Umatilla National Forest Overview

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Deep in Eastern Oregon lies a 1.4-million-acre forest called "Umatilla" by local Native Americans, which means, "water rippling over sands." An odd name, to be sure, for an inland forest. But after a visit here you'll come to believe this national forest was named appropriately. The Blue Mountains cover this area like a sea of timbered slopes sprawling across ridges and valleys alike.

Like Lewis and Clark and Oregon Trail pioneers before you, exploration of the Umatilla will bring you to untamed wildlife, wild rivers and wilderness.

Hike a National Caliber Trail
It's not every day the whole family can enjoy a trail of national distinction, but the Jubilee Lake National Recreation Trail allows just that. This gentle trail provides fantastic views of Jubilee Lake and the surrounding region, as well as nearby campgrounds and great fishing once you reach Jubilee Lake. Rare Oregon bird species inhabit the area, so encourage the kids to raise their eyes from the trail to the trees.

Bike South Fork Desolation Trail
Ride through beautiful meadows and tackle challenging terrain on the 8.1-mile South Fork Desolation Trail in the North Fork John Day Ranger District. Keep your eyes peeled for the area's diverse collection of birds.

Raft a Wild and Scenic River
The North Fork John Day River seems to please everyone. Whereas its lower sections are appropriate for the novice floater, the upper sections cater to more seasoned rafters, the kind who aren't happy unless water is lapping into the boat. The rapids of this Wild and Scenic River continue for 40 miles through deep canyons cut by side creeks. The most popular part of the river is from Dale to Monument, where the rapids range from Class II to Class III.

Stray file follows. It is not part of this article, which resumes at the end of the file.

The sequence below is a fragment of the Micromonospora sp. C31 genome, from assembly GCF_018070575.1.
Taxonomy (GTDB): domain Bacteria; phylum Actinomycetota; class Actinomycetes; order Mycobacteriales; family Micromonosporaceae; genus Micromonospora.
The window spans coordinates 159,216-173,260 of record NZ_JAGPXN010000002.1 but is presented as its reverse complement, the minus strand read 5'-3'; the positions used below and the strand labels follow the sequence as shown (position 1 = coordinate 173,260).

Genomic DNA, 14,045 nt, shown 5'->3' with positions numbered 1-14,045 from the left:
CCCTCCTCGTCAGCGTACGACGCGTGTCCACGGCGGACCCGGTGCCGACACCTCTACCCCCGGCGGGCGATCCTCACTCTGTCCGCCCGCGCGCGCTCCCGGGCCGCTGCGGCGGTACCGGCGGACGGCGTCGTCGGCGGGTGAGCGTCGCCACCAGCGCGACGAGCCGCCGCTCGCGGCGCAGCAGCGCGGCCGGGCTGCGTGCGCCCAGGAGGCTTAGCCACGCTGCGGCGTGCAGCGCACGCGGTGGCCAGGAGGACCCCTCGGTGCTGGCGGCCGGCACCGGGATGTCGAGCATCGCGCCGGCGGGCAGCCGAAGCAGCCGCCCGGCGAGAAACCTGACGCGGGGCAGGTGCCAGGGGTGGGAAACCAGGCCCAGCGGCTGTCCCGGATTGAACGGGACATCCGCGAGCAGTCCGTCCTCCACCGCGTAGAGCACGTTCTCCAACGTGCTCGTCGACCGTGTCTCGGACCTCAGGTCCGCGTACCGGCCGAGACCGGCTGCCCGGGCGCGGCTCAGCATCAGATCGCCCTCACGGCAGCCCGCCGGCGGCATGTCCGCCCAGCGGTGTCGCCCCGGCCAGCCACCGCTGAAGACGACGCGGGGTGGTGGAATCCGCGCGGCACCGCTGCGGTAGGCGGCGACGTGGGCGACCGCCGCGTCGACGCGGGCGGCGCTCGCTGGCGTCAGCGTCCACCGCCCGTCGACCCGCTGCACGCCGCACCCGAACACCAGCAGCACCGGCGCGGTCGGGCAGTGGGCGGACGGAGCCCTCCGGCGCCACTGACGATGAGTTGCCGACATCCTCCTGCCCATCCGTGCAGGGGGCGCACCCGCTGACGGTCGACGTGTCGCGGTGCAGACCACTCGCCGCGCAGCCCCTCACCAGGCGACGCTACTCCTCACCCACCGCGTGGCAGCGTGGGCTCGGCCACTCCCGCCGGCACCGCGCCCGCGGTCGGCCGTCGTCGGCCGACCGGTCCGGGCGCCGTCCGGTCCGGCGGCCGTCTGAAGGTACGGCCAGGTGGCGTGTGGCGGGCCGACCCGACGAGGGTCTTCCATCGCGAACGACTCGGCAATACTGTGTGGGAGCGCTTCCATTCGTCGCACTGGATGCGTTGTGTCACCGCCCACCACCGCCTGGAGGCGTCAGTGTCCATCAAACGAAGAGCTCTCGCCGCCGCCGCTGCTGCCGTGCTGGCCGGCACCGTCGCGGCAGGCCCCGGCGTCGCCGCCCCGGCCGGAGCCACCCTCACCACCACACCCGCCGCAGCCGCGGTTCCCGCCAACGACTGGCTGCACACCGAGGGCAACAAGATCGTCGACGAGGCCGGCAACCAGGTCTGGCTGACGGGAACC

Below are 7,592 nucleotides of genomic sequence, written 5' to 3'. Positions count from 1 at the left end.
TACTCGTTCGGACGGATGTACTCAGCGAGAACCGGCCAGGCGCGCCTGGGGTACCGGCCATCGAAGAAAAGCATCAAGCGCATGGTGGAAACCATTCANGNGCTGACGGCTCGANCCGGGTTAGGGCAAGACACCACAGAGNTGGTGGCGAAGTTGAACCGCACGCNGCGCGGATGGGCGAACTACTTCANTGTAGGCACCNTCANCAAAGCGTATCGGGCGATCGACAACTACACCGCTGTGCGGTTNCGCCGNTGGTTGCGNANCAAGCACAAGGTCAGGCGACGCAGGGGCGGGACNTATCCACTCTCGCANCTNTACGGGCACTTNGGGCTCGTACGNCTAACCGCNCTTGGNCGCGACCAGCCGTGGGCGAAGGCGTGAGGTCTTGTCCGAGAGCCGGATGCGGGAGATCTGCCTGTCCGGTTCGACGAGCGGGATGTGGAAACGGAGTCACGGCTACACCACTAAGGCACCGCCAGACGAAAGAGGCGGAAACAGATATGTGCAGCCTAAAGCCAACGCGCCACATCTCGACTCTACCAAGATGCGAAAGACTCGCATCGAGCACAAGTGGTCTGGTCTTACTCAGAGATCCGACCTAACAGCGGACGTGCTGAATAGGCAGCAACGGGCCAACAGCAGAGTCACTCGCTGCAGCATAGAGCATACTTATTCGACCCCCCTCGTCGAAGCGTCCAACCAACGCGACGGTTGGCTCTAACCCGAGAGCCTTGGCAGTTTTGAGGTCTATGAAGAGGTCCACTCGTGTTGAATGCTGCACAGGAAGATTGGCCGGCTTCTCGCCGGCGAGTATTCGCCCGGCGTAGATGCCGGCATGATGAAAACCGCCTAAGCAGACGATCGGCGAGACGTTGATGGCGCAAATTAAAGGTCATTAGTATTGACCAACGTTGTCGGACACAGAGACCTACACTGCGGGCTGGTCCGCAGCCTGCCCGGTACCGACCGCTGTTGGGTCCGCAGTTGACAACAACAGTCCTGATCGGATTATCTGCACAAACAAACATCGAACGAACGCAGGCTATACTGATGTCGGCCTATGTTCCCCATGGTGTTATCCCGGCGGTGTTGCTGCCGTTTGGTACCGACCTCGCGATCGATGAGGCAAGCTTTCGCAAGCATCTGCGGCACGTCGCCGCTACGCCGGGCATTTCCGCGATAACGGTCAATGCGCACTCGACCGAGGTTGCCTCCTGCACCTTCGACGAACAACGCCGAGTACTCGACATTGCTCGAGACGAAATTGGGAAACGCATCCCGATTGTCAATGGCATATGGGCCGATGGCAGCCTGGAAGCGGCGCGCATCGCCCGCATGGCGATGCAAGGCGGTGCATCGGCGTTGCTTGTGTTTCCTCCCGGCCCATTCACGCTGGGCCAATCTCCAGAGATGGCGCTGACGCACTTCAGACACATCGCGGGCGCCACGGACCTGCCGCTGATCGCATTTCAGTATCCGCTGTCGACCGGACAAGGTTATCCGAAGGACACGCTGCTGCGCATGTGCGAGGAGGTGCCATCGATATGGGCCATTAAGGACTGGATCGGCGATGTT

Scan for Feathered Friends
More than 200 of the bird species that can be found across the Northwest reside in or pass through Umatilla National Forest at some point in the year. Pileated woodpeckers, mountain bluebirds, and western tanagers are among the more colorful species on display, as well as bald eagles, great gray owls, Steller's jay, and three-toed woodpeckers. The best viewing is at Bridge Creek Flats, Jubilee Lake, or Upper Olive.

Drive Blue Mountain Scenic Byway
For mile upon mile of classic Northwestern scenery, drive the 130-mile Blue Mountain Scenic Byway. If the urge to stretch your legs hits, then pull over at The Oregon Trail, the Wild and Scenic John Day River, or the North Fork John Day Wilderness for a detour on foot.


Published: 29 Apr 2002 | Last Updated: 15 Sep 2010
Details mentioned in this article were accurate at the time of publication
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